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J Child Adolesc Psychopharmacol. 2001 Spring;11(1):5-13.

Risperidone in the treatment of behavioral disturbances in children and adolescents with borderline intellectual functioning: a double-blind, placebo-controlled pilot trial.

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1
Psychotherapeutisch Centrum, Department of Child Psychiatry, A.Z.H. Hart, Asse, Belgium. marc.van.bellinghen@skynet.be

Abstract

Risperidone, an antipsychotic agent with combined serotonin (5-HT2A) and dopamine (D2) receptor-blocking properties, is associated with fewer extrapyramidal side effects in adults than conventional neuroleptics. Approved in 1993 for the treatment of schizophrenia, recent studies have highlighted its potential in other conditions, such as the management of behavioral disturbances. This phase II, double-blind, placebo-controlled study evaluated the efficacy and tolerability of risperidone in the treatment of persistent behavioral disturbances in children with borderline intellectual functioning. Thirteen patients (6-14 years) with low IQ (66-85) were enrolled in and completed the 4-week study. Risperidone, in daily doses of > or = 0.01 mg/kg (mean dose at treatment endpoint = 0.05 mg/kg; mean total dose = 1.2 mg/day), was significantly more effective than placebo in improving Aberrant Behavioral Checklist (ABC) symptom cluster scores for irritation (p < 0.05) and hyperactivity (p < 0.01), Clinical Global Impression score (p < 0.05), the Visual Analogue Scale score for individual target symptom (p < 0.001), and Personal Assessment Checklist scores for social relationships (p < 0.05) and occupational attitudes (p < 0.05). In addition, the improvement in total ABC score in the risperidone-treated group was clinically relevant (65% improvement vs. baseline), whereas the placebo-treated patients only improved 7% versus baseline. There was no difference between risperidone- and placebo-treated groups with respect to the occurrence of extrapyramidal side effects, and risperidone was well tolerated. In conclusion, short-term risperidone treatment was well tolerated and significantly more effective than placebo in controlling behavioral disturbances in children with low IQ.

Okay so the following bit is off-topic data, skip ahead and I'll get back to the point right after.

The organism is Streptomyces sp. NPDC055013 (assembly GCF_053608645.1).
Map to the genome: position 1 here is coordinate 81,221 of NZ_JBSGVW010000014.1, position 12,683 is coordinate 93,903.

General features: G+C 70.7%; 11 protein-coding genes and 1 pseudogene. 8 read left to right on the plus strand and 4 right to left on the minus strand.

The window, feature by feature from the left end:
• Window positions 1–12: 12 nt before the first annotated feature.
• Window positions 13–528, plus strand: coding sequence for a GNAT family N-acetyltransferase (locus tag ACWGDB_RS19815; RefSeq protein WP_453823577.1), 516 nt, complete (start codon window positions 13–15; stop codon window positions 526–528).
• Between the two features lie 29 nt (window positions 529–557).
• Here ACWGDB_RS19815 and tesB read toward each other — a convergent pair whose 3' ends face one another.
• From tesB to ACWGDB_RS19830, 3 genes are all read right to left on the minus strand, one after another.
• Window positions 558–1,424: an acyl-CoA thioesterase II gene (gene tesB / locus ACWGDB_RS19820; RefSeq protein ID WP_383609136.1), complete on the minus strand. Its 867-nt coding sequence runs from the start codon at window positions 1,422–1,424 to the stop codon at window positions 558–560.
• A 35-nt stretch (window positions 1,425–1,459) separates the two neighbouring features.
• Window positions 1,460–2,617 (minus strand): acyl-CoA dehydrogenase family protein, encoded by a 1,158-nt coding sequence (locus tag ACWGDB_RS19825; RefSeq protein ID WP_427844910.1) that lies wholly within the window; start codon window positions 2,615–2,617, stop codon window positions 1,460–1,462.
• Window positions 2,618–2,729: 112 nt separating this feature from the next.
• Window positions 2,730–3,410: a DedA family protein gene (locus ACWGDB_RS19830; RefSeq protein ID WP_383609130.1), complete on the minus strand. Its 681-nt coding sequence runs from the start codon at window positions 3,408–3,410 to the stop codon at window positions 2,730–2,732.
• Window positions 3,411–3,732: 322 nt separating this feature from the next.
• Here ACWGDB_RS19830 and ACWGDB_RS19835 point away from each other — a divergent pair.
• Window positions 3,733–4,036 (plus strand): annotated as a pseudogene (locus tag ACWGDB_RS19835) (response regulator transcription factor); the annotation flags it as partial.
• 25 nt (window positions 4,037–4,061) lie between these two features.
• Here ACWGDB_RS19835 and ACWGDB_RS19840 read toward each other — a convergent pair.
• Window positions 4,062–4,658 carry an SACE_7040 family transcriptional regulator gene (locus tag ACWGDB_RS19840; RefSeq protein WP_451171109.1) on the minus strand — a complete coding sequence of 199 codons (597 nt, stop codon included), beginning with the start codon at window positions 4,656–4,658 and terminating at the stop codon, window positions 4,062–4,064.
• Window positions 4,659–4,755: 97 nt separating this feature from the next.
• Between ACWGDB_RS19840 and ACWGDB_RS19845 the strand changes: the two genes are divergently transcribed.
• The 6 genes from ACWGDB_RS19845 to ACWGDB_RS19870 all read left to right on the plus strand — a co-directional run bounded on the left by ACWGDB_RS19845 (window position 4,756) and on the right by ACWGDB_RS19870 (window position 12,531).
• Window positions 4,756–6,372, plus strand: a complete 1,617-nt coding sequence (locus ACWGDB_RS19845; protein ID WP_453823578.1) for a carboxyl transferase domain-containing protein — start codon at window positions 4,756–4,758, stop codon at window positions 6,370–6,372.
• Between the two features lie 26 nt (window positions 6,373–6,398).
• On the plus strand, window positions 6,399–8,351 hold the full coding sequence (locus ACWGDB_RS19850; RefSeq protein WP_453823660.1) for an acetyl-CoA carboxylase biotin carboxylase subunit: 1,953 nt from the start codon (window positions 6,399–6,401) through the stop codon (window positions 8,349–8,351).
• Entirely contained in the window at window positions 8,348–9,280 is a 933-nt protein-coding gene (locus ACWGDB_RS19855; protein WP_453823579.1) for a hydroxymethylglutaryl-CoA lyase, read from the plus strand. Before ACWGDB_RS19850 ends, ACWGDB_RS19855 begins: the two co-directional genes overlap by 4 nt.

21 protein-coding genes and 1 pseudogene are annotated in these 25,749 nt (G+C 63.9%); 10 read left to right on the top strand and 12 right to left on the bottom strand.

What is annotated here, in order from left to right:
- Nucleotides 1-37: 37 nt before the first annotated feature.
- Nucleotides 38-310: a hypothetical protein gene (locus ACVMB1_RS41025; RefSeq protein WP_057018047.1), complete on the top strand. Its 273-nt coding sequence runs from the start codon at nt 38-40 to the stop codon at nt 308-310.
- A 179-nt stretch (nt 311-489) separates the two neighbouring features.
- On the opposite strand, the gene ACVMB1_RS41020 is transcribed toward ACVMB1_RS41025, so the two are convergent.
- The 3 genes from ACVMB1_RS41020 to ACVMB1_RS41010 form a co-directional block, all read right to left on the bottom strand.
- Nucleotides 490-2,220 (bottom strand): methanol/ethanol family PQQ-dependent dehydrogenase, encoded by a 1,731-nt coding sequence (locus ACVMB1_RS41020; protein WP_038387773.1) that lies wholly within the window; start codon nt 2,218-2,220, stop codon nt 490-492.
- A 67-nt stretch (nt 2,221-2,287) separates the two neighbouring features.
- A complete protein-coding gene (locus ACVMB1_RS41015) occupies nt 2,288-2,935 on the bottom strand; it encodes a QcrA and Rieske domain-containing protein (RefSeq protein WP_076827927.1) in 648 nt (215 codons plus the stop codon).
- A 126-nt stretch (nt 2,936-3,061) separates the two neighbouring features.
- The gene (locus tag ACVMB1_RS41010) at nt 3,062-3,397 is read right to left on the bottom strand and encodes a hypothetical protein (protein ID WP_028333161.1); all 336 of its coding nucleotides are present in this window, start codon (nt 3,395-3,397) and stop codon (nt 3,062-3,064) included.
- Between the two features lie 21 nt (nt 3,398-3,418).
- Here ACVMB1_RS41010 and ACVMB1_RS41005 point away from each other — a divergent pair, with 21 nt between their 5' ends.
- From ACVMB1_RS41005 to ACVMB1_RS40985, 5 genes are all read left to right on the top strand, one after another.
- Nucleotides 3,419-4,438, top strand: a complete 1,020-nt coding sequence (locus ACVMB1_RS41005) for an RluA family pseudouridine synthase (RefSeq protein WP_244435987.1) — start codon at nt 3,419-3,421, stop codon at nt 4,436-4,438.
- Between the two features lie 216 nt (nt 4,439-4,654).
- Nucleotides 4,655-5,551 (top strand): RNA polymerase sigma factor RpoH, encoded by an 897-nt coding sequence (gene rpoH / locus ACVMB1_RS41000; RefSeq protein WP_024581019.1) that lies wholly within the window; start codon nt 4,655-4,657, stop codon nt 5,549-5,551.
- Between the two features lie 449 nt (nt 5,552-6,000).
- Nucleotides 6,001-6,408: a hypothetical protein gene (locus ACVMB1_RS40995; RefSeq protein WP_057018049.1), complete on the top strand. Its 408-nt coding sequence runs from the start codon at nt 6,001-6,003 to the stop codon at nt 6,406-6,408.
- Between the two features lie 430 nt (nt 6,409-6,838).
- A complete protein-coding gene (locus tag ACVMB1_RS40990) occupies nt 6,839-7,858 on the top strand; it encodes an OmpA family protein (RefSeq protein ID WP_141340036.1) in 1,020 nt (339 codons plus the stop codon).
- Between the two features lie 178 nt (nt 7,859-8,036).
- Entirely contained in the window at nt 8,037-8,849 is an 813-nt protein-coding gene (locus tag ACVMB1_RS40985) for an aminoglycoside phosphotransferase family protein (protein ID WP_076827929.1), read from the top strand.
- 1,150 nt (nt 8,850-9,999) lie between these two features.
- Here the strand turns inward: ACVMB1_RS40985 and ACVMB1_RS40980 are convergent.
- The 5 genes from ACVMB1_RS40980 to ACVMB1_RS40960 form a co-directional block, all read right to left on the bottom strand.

PMID:
11322745
DOI:
10.1089/104454601750143348
[Indexed for MEDLINE]
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